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After 9/11, Willis Tower defeats fear and adapts to compete

People leave Sears (now Willis) Tower after attacks New York WashingtD.C. Sept. 11 2001. | Brian Jackson~Sun-Times

People leave the Sears (now Willis) Tower after attacks in New York and Washington, D.C., on Sept. 11, 2001. | Brian Jackson~Sun-Times

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roeder reports

David Roeder reports on real estate at 6:22 p.m. Thursdays on Newsradio 780 and 105.9 FM WBBM. The reports are repeated at 10:22 p.m. Thursday and 7:22 a.m. Sunday.

Updated: November 9, 2011 11:53AM

The receptionist lowered her voice to speak to a reporter calling after the Sept. 11, 2001 terrorist attacks. “Tell them to get us out of here,” she said.

“Here” was a high floor in Sears Tower. I was the reporter, calling a boutique investment firm to find out if it felt itself vulnerable in the nation’s tallest building and would leave as soon as it could. “Them,” the firm’s bosses, said they were happy there despite natural anxiety over airplanes being steered into New York’s World Trade Center towers.

Sears Tower suddenly occupied a horrible place in Chicago business 10 years ago. Built to be an icon of corporate strength, it was transformed into a symbol of fear. People were afraid it would be an inevitable target for the next attack.

Had that fear taken hold, the 110-story tower could have been destroyed not by terrorism (its structural properties make it unlikely an airliner could bring it down), but by stigma.

The nation mourned and vented its anger, and life went on. The tower saw no mass exodus, but it had to revamp itself to face its real threat: the marketplace. It is the most recognizable building on a world-famous skyline, but its age puts it in the category of some second-class properties.

Now called Willis Tower after a 2009 naming rights deal with a new tenant, the 38-year-old building faces competition from newer towers that can promise more efficient floor layouts. Still, Willis Tower has held its own over the last decade, replacing tenants who have left. Its current vacancy rate of 17 percent is lower than the building had during the 2006 to 2008 period.

The owners, Skokie-based American Landmark Properties Ltd. and New York investors Joseph Chetrit and Joseph Moinian, have listed it for sale. They paid $840 million for it in 2004 and are believed to be seeking more than $1 billion now.

In 2007, the owners hired U.S. Equities Realty as their leasing representative. Michael Kazmierczak, who handles the tower for U.S. Equities, said that since then, the firm has negotiated new leases and renewals totaling more than 2 million square feet in the tower, or about half its total space.

Willis lost an anchor tenant, the consulting firm Ernst & Young, in 2010. However, the owner of United Airlines more than took up the slack and is taking 650,000 square feet in the tower by 2012.

The employer of that scared receptionist in 2001 also left the tower, but eight years later. The building’s most obvious security-related loss was Goldman Sachs Group Inc. in 2005, a decision it sealed months after the attacks.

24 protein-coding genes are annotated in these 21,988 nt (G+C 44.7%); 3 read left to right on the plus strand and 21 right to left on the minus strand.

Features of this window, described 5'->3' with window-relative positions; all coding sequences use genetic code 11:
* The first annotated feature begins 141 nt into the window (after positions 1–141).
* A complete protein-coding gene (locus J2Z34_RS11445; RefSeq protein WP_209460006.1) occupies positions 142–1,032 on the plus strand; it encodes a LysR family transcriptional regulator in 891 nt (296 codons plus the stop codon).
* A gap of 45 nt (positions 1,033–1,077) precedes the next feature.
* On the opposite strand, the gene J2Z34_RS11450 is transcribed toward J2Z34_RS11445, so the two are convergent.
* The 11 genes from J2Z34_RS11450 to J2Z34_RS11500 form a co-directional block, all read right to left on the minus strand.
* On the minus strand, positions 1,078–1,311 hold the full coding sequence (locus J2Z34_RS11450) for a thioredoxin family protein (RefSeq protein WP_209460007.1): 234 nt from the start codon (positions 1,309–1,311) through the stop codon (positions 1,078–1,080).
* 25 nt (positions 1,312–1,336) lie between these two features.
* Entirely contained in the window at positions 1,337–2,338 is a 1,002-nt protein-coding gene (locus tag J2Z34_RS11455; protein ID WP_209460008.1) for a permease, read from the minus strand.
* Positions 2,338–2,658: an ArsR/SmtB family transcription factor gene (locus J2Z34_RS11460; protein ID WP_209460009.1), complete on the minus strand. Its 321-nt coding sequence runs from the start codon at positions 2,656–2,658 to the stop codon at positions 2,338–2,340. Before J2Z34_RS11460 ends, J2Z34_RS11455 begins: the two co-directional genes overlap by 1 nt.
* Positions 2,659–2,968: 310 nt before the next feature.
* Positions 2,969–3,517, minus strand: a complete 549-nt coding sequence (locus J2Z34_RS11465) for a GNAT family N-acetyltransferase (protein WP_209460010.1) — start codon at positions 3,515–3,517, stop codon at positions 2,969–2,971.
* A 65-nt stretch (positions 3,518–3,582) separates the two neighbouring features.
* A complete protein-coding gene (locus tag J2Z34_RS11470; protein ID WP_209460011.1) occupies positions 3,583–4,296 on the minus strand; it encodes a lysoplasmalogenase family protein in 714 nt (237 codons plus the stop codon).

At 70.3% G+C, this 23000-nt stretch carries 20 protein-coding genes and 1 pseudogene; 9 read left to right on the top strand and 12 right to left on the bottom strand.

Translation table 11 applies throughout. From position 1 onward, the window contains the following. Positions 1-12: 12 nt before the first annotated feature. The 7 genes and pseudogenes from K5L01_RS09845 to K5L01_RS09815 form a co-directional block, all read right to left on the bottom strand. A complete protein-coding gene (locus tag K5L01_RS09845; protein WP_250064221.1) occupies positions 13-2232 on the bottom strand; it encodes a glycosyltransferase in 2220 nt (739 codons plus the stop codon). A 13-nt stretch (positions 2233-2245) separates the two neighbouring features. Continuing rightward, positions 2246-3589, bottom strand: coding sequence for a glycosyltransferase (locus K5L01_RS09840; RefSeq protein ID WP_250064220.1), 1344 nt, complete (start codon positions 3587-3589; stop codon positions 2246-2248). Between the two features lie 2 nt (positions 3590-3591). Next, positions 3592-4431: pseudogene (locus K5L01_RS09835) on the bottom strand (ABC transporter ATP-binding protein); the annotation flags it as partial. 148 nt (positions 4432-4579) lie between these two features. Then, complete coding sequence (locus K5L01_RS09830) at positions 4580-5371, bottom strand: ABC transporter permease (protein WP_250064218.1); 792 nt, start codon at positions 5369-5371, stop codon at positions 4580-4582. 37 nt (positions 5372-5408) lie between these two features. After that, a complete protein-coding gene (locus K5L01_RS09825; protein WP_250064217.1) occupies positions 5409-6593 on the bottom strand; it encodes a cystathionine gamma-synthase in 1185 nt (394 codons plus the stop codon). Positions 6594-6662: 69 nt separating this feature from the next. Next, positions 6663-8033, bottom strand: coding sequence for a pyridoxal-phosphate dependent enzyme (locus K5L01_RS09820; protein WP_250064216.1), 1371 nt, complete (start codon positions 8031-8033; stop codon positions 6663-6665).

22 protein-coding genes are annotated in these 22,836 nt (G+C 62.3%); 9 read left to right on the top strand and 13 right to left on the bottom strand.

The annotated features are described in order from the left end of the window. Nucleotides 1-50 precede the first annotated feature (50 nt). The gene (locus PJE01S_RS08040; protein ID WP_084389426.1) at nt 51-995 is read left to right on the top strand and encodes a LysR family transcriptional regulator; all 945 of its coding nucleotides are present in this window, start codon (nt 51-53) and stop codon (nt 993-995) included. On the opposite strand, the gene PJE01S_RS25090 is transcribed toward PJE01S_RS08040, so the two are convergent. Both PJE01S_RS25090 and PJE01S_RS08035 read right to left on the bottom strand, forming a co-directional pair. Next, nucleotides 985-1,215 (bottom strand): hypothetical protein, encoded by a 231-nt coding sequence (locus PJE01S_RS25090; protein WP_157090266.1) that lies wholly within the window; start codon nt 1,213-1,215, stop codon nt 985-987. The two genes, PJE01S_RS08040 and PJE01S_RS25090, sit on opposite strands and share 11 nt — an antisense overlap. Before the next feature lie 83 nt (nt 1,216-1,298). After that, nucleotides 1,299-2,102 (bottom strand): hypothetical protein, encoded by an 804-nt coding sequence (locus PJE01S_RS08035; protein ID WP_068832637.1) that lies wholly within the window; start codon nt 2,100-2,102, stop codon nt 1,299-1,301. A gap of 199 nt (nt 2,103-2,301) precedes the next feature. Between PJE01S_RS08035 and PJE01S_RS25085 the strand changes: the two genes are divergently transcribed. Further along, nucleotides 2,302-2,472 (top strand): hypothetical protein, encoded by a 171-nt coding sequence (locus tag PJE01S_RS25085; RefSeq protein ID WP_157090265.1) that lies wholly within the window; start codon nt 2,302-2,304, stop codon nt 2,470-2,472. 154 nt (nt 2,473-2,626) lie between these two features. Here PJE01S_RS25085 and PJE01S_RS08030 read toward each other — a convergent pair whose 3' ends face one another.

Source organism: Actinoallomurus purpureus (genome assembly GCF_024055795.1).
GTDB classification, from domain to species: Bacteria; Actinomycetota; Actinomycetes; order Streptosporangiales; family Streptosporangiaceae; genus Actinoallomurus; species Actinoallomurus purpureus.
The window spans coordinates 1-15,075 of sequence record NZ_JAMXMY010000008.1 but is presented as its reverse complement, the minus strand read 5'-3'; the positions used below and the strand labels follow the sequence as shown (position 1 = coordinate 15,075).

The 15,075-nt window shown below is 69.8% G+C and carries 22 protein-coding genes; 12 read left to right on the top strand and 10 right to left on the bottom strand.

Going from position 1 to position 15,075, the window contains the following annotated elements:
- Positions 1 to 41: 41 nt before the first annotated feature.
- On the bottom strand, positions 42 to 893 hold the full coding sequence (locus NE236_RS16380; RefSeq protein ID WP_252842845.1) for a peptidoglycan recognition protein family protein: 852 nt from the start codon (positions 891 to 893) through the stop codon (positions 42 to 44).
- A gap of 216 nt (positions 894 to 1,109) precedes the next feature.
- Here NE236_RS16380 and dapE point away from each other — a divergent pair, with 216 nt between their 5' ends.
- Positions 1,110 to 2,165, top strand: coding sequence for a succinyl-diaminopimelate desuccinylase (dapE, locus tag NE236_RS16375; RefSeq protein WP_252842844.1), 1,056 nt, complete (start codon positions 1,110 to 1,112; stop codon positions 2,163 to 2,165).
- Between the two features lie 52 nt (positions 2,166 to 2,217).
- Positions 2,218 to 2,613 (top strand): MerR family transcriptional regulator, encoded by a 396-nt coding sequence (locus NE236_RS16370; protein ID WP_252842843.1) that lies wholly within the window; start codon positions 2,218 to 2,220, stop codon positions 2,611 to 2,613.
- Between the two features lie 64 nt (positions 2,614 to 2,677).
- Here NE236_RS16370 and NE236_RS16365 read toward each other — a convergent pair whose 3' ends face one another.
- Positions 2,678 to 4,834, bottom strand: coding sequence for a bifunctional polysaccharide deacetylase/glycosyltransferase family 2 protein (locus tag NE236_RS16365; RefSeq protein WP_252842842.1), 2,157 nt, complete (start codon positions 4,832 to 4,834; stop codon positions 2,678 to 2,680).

Kazmierczak said key lease renewals were signed more recently with tenants that include the law firm Schiff Hardin. He said he doesn’t get many questions about terrorism. “The tenants are drawn to our location to transportation and to the under-roof amenities,” he said.

Kazmierczak said that because the building sits on its own block, even the lower floors enjoy generous views and natural light.

Before 9/11, a visitor could enter the tower and go right to the elevator. The attacks ended that privilege there and in many other downtown buildings. Some of the security crackdowns were seen as heavy-handed and the tower, like other buildings, has refined its approach.

Randy Stancik, a vice president at U.S. Equities and general manager of Willis Tower’s Skydeck, said security check-in has been speeded up. “We don’t want to be like a prison,” he said. All visitors used to have to go through metal detectors. Now only some do, and Stancik said the building continues to be vigilant with deliveries and its loading docks.

U.S. Equities had added art to the lobby to make it more inviting, and pedestrians can use it unimpeded as a short cut from Franklin to Wacker or to get to restaurants on the second floor. The Skydeck, with its separate entrance, has gotten new attention as a tourist attraction with the 2009 addition of the Ledge, glass balconies that give visitors a look 1,353 feet straight down.

Architect Daniel Coffey, a Willis tenant, said security procedures are vastly improved from the post 9/11 period. “They are acceptable instead of horrible,” he said.

Beyond the check-in desk is something else, communication with tenants, and experts on office building management said there is more of that at Willis and in other buildings because of 9/11.

Willis and other towers have contacts for every tenant, including for after-hours. Stancik said he runs quarterly evacuation drills that are taken seriously.

Michael Cornicelli, executive vice president of the Building Owners and Managers Association of Chicago, said his membership of more than 260 buildings is linked by a shortwave radio network for emergencies.

Since 9/11, the private sector has become more involved in public safety and there’s more coordination with emergency responders, he said.

Ultimately, the coming and going of tenants at Willis Tower has to do with market conditions, not fear. For the building’s owners and managers, it’s the best outcome they could have dared to imagine.

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